New methodologies

This research agenda requires collaboration in a way that is not common practice in the academy. The global reach and local impact of these networks cannot be seen fully unless a sizeable group of regional experts can view this ‘Moment’ from multiple archives, languages, and perspectives. This requires working across the regional boundaries created by Area Studies — regional divisions with their own political roots, from the invention of the ‘Middle East’ and ‘Southeast Asia’ to the academic ‘erasure’ of Central Asia. Importantly, this type of collaborative history also forces us to think past the single-authored articles lauded by our institutions. We call for an attitudinal shift where research is not ‘owned’ or ‘discovered’, but enabled and shared. While collaborative research is essential to truly global, multi-centred historical research, it goes unrecognised by promotion criteria and national research assessments. We propose that continuous, ‘real-time’ collaboration — from project conception to group archival research, source-sharing, and online collaborative spaces — both enriches individual research and provides the diversity of viewpoints essential to understanding the networked history of early Cold War Afro-Asia in all its complexity.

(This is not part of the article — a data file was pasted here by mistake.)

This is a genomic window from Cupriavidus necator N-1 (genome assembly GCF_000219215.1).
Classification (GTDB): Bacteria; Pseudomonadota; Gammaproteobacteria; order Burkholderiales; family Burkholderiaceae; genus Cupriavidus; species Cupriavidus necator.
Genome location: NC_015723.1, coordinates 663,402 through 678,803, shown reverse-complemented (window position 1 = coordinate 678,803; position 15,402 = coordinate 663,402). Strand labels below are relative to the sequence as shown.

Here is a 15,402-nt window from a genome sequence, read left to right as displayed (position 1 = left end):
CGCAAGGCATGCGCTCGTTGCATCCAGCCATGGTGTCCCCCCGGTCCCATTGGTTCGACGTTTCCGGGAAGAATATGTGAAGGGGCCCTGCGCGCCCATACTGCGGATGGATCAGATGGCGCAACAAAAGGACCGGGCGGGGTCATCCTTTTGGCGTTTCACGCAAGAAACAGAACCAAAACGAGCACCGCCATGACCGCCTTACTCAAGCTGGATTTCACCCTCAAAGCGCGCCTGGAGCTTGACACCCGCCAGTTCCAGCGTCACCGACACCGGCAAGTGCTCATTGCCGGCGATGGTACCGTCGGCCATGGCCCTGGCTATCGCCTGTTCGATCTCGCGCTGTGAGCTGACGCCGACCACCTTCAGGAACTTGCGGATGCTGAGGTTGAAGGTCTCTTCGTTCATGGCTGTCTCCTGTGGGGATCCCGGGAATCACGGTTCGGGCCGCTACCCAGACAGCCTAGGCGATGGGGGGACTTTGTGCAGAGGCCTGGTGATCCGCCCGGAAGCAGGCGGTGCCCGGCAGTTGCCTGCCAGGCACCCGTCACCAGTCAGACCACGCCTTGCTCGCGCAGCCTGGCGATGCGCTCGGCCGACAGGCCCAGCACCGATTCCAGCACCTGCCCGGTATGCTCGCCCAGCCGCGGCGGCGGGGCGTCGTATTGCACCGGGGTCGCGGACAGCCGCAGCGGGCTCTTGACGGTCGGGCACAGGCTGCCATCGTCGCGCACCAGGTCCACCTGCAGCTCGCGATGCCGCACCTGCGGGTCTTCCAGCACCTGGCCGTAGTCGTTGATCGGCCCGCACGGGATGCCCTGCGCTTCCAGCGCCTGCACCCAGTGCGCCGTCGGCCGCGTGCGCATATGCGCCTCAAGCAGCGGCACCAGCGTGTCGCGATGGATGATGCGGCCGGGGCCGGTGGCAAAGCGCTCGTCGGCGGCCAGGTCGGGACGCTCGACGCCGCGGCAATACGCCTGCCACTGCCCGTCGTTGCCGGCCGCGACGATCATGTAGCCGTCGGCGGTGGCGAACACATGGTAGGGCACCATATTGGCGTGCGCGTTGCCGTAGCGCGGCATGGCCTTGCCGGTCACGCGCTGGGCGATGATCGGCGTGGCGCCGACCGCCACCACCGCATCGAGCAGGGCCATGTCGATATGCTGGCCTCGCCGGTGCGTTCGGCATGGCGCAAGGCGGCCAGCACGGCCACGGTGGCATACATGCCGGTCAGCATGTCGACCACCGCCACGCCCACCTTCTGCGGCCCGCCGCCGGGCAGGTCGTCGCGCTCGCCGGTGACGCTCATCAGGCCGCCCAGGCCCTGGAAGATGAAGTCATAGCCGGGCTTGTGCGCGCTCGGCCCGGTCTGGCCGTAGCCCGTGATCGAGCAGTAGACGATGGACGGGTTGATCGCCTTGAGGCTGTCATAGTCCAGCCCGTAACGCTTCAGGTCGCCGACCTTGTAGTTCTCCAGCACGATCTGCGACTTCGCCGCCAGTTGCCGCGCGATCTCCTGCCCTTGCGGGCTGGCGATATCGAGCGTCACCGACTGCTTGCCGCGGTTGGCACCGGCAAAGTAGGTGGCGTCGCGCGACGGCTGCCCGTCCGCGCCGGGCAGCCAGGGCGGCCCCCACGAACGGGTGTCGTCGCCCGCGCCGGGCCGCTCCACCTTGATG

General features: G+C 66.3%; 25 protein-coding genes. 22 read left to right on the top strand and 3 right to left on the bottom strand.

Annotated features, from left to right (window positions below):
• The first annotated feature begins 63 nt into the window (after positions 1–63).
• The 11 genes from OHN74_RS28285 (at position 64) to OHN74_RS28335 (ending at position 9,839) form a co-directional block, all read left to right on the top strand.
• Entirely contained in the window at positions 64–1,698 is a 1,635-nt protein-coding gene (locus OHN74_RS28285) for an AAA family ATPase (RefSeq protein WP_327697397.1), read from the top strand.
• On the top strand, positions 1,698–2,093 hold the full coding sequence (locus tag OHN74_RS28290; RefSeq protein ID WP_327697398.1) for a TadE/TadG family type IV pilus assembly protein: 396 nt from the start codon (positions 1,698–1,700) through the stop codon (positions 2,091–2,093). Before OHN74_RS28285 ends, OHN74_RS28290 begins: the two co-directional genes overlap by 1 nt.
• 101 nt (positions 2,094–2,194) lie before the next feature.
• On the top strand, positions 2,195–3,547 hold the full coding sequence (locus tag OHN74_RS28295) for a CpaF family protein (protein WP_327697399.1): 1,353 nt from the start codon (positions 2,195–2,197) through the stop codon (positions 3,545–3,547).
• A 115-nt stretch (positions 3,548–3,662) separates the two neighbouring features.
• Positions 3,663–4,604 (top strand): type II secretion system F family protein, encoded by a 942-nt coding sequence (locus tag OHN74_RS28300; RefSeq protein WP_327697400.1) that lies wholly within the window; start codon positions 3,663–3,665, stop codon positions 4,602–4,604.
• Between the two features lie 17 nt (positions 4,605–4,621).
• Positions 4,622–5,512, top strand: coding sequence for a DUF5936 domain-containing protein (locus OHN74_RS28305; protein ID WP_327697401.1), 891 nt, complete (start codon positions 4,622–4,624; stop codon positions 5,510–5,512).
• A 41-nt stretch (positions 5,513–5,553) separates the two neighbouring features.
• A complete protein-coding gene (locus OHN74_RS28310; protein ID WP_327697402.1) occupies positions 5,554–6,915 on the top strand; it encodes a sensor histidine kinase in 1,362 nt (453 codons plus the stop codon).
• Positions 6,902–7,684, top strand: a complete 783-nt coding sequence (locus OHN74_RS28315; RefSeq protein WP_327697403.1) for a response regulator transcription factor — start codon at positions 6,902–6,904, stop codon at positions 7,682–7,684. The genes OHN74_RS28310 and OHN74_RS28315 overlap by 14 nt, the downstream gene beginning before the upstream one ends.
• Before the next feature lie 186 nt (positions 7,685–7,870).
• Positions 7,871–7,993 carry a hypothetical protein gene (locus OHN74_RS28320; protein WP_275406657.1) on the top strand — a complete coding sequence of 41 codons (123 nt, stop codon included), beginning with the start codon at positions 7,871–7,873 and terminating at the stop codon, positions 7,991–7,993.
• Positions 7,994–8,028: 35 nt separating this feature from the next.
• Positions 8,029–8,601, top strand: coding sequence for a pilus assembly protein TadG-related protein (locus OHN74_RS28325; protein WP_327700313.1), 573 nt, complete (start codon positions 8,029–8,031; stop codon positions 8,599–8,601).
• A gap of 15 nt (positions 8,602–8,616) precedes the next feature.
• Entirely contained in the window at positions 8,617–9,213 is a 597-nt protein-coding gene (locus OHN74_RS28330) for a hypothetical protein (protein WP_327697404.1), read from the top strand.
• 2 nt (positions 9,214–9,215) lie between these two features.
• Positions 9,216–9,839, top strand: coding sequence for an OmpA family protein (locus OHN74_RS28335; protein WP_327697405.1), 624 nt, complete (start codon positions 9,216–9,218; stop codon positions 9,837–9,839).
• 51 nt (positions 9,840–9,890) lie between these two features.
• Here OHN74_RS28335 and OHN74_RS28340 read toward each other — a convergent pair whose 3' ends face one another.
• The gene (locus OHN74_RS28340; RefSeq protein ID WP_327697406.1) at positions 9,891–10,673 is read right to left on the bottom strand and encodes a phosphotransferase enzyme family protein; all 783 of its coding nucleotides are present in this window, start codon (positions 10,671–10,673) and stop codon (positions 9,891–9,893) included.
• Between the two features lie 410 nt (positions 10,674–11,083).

It was precisely this collaborative approach to the archive that formed the foundation for our network. Over the course of one week, twelve of us worked together in the reading room of the International Institute of Social History (IISH), the world’s most important collection of materials on social and emancipatory movements. We delved into a range of sources, from pamphlets of the Afro-Asian People’s Solidarity Organisation in Cairo to the newsletters of the Anti-Colonial Bureau in Rangoon. Several researchers worked on the archive of the International Confederation of Free Trade Unions. The opportunity for researchers with different regional specialisms to collaborate in real-time, allowed us to track commonalities, linkages and cleavages between African, Asian and Western activists committed to building a new postcolonial world. This yielded new insights on the modes of internationalism that may have taken years for a single scholar to piece together on their own. It is impossible to achieve a full picture of the internationalism of this era by working in a single archive — that depends instead on the ability of scholars operating within different regional contexts and distinct historiographies to pull together multiple archival threads. Alongside the archives of the IISH, we depend on our own familiarity with the regional contexts in which Asian and African actors interacted with new international bodies, drawing on state archives in Asia and Africa, newspapers, associational literature, memoirs, artistic production, and oral history interviews. Collaborative research enriches the very practice of history itself; moreover, it is essential in uncovering the rich, world-spanning experiences of the international Left, particularly in Asia and Africa. Out of this collaborative research, we are preparing a special collection on the way in which trade union networks crystallised many of the solidarities and cleavages that characterised the transnational left in the early ages of the Cold War, as well as an additional collection on wider movements undertaken by artists, intellectuals, athletes, and activists across the Global South.